Accomplishments, Recognitions and Acknowledgements

Accomplishments and Recognition

  • 44 of the 56 students who have graduated from high school have/are enrolled in college at a community and technical college or a four-year university including BCTC, University of Kentucky, Eastern Kentucky University, Northern Kentucky University, University of Louisville, Jefferson Community and Technical College, Western Kentucky University and others.
  • Eleven (13) received a local Lexington-Fayette Urban County Government's Partners for Youth scholarship sponsored by Toyota since 2006.
  • Three participant received the University of Kentucky's William C. Parker Scholarship, two students were accepted to the Governor's Scholars Program, three students have received full scholarships and housing scholarships from Northern Kentucky University, seven students received scholarships from the Migrant Network Coalition, and much more.
  • Past Participants have created the following student organizations to promote college including:
    • Woodford County High School, Esperanza Club
    • Oldham County High School, So adores
    • Harrison County Schools, Amigos
    • Montgomery County High Schools, Middle School Preparation Initiative
    • Kentucky Dream Coalition, statewide!

    In 2009, of 36 new participants attended; from this group:

    • One student is already enrolled in college at the University of Kentucky, and 4 are enrolled in the Opportunity Middle College program with BCTC and Fayette County Public Schools
    • 36 of the 40 students attended the 5th Annual Latino/Multicultural Student College fair held on October 12th , 2009 at the University of Louisville

    In 2010, 60 students applied to attend the camp. 40 were accepted to attend, 35 attended; from this group:

    • One student is already enrolled in college at the University of Kentucky, and 4 are enrolled in the Early Middle College program with BCTC and Fayette County Public Schools, 1 at WKU, 2 at OCTC, 1 at Somerset Community College, and
    • 27 of the 35 students attended the 6th Annual Latino/Multicultural Student College fair held on November 17th, 2010 at the University of Kentucky.
    • All the students are enrolled in an educational institution (high school and/or college)
    • Two students received Partners for Youth Scholarships

    Other accomplishments include:

    • Of the 56 LCEC participants that have graduated from high school, 44 have continued on to college (79% college going rate, compared to only 34% overall of Latinos/immigrants that attended college).
    • In addition, because of participant support, the 6th Latino/Multicultural College fair hosted over 550 high school youth (Hispanic, Latino, ESL and immigrant/refugee), 45 community college students and many high school teachers and counselors.

    Acknowledgements

    • In 2006, the BCTC Office of Latino/Hispanic Student Outreach was named a finalist for the Examples of Excelencia by Excelencia in Education.
    • Sited and highlighted in the doctoral dissertation by Dr. Gioconda Guerra, "Higher Education Programs and Policies that Impact Latino College Students in Post-secondary institutions in Kentucky" the LLCEC and the Office of Hispanic Outreach and Student Support Services were well received and valued by student participants. Excerpt below:

    "Two policies were identified as being helpful for students. Frequently identified was the assistance of financial aid officers. In addition, students at one session were encouraged by the Hispanic/Latino Outreach Office at BCTC and by a specific program organized out of that office. Every summer, for the last four years, some Latino high school students across Kentucky participate in the Latino Leadership and College Experience Camp (LLCEC) where junior and senior high school students experience college life during a week period. Both the office and this specific program had positive feedback from all students in the Bluegrass Community and Technical College session."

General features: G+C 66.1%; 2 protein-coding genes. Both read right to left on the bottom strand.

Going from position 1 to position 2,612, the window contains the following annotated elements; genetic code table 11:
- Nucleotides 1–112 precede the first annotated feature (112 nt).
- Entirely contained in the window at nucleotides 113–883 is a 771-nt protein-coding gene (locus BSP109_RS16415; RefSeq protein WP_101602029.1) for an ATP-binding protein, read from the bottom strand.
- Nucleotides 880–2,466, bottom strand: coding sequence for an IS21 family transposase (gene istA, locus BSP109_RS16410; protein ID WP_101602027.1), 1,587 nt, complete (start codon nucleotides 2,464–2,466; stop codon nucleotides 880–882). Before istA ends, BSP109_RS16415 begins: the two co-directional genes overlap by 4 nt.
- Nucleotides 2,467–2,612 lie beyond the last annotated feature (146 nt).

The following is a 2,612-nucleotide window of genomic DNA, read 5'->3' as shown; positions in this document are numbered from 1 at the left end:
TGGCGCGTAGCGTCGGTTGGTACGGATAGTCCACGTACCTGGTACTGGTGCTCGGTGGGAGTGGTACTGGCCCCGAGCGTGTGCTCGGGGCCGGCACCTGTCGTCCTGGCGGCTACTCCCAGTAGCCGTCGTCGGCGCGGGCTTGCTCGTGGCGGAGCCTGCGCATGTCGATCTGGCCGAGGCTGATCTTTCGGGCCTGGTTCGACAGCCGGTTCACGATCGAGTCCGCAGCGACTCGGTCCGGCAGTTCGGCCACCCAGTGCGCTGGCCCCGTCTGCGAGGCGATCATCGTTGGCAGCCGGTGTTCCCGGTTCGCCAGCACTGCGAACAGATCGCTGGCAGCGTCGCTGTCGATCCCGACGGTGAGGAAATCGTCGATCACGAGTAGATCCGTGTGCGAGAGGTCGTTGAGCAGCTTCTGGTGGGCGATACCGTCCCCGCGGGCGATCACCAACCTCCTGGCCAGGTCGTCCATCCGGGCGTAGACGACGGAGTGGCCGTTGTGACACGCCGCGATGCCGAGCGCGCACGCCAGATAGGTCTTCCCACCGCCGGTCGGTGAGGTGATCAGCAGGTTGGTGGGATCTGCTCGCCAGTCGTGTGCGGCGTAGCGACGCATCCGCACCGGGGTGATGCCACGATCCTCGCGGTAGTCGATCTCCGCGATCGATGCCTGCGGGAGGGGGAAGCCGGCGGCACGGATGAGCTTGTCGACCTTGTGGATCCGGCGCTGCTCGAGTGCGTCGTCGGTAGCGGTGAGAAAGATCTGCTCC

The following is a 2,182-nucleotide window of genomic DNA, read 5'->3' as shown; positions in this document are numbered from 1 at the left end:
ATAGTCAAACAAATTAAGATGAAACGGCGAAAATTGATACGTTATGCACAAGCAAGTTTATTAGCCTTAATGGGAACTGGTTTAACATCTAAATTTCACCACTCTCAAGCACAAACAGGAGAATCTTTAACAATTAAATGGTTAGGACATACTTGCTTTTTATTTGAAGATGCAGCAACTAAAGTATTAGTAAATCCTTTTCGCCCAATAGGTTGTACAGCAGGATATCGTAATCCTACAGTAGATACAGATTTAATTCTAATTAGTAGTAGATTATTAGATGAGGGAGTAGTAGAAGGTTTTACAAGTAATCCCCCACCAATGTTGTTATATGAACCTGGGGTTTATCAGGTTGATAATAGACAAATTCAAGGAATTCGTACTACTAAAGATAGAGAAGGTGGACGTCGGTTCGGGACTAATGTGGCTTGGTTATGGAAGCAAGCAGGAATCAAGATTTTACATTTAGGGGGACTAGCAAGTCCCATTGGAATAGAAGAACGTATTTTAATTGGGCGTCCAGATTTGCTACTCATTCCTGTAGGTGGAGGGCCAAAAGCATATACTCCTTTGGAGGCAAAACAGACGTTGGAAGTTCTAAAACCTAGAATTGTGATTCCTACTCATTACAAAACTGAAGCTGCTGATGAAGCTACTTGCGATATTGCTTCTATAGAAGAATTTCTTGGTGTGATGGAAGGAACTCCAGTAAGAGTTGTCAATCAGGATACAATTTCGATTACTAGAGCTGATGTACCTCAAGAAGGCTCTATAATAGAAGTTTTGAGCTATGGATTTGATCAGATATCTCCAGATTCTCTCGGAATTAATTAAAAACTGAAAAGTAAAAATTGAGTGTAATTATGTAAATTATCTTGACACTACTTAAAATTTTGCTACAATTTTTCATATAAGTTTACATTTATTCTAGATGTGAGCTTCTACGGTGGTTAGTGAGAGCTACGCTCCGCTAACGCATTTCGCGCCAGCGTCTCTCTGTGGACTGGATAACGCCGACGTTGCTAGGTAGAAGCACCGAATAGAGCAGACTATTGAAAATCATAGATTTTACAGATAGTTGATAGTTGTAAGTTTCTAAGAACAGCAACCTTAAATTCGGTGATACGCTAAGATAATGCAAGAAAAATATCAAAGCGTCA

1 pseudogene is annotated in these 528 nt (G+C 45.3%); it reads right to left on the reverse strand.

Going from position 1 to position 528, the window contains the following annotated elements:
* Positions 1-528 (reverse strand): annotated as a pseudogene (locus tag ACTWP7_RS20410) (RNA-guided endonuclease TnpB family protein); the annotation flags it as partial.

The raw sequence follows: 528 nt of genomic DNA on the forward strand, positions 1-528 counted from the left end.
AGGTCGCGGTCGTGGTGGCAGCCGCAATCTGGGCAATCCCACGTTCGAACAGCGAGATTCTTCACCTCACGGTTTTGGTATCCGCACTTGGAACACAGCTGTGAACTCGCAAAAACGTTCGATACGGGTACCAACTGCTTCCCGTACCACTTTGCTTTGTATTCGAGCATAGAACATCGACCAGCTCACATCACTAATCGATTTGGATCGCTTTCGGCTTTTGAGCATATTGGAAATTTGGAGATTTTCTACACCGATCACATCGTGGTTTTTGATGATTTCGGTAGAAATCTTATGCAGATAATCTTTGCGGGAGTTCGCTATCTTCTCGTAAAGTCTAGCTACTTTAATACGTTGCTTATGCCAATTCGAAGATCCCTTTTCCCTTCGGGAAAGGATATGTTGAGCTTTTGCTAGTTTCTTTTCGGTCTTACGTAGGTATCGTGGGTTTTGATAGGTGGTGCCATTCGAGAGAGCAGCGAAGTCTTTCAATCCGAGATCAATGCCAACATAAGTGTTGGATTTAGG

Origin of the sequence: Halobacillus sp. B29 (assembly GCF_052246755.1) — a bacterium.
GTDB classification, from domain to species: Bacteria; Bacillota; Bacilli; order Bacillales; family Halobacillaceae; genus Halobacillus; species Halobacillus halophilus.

Student comments sited in dissertation:

    Everything that Erin [head of Hispanic/Latino Outreach Office at BCTC] does help[s] us to keep going, for example the summer camps. When you see other kids participating in this camp and they look at you like as a role model that really puts pressure on you. That makes you keep going.

    "These kids look at you like you are 'great' and really you are just a few steps ahead of them, but for them, we are so far away. This type of program encourages you to work harder."

    "It is nice to hear other students saying that they want to be like you. At the summer camps, they ask questions on how we have been able to overcome all the obstacles and looking back we proudly say 'perseverance and motivation'."

    The researcher reiterated whether there were specific programs/policies that they perceived were intended to recruit Latinos or to help them to enter postsecondary education. Students did not have a clear knowledge about any program or policy. Most participants indicated they heard about it but had no specific concrete knowledge.

    Community Colleges. "Not at all," "Nothing that I remembered," and "I can't think of any one in specific." These were the most frequent responses from participants all across the three community college focus groups. The only exceptions were the experience of participants in pre-college summer camps sponsored by the Bluegrass Community College and the existence of the Hispanic/Latino Outreach Office in Bluegrass. These students pointed out the great impact such experience had on them. Notable in contrast was the absence of such comments from the other two campuses [ECTC and JCC].

    I was a participant in the summer camp last year and that experience connected me with college life and I saw the possibility to be part of it.